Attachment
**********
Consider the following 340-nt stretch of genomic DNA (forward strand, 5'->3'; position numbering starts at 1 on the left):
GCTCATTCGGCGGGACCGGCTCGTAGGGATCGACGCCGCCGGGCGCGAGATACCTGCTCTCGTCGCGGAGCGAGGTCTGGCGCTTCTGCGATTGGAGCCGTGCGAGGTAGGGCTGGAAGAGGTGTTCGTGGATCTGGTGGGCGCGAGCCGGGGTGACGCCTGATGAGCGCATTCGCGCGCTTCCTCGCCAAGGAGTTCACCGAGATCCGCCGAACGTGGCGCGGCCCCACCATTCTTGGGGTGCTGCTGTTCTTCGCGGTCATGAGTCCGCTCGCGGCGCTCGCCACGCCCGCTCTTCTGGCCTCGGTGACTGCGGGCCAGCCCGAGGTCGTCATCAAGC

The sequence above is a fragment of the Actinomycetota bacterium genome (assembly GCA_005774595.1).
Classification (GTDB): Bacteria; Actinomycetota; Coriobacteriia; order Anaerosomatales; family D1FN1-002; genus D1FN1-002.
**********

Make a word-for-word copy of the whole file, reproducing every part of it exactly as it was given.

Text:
Consider the following 340-nt stretch of genomic DNA (forward strand, 5'->3'; position numbering starts at 1 on the left):
GCTCATTCGGCGGGACCGGCTCGTAGGGATCGACGCCGCCGGGCGCGAGATACCTGCTCTCGTCGCGGAGCGAGGTCTGGCGCTTCTGCGATTGGAGCCGTGCGAGGTAGGGCTGGAAGAGGTGTTCGTGGATCTGGTGGGCGCGAGCCGGGGTGACGCCTGATGAGCGCATTCGCGCGCTTCCTCGCCAAGGAGTTCACCGAGATCCGCCGAACGTGGCGCGGCCCCACCATTCTTGGGGTGCTGCTGTTCTTCGCGGTCATGAGTCCGCTCGCGGCGCTCGCCACGCCCGCTCTTCTGGCCTCGGTGACTGCGGGCCAGCCCGAGGTCGTCATCAAGC

The sequence above is a fragment of the Actinomycetota bacterium genome (assembly GCA_005774595.1).
Classification (GTDB): Bacteria; Actinomycetota; Coriobacteriia; order Anaerosomatales; family D1FN1-002; genus D1FN1-002.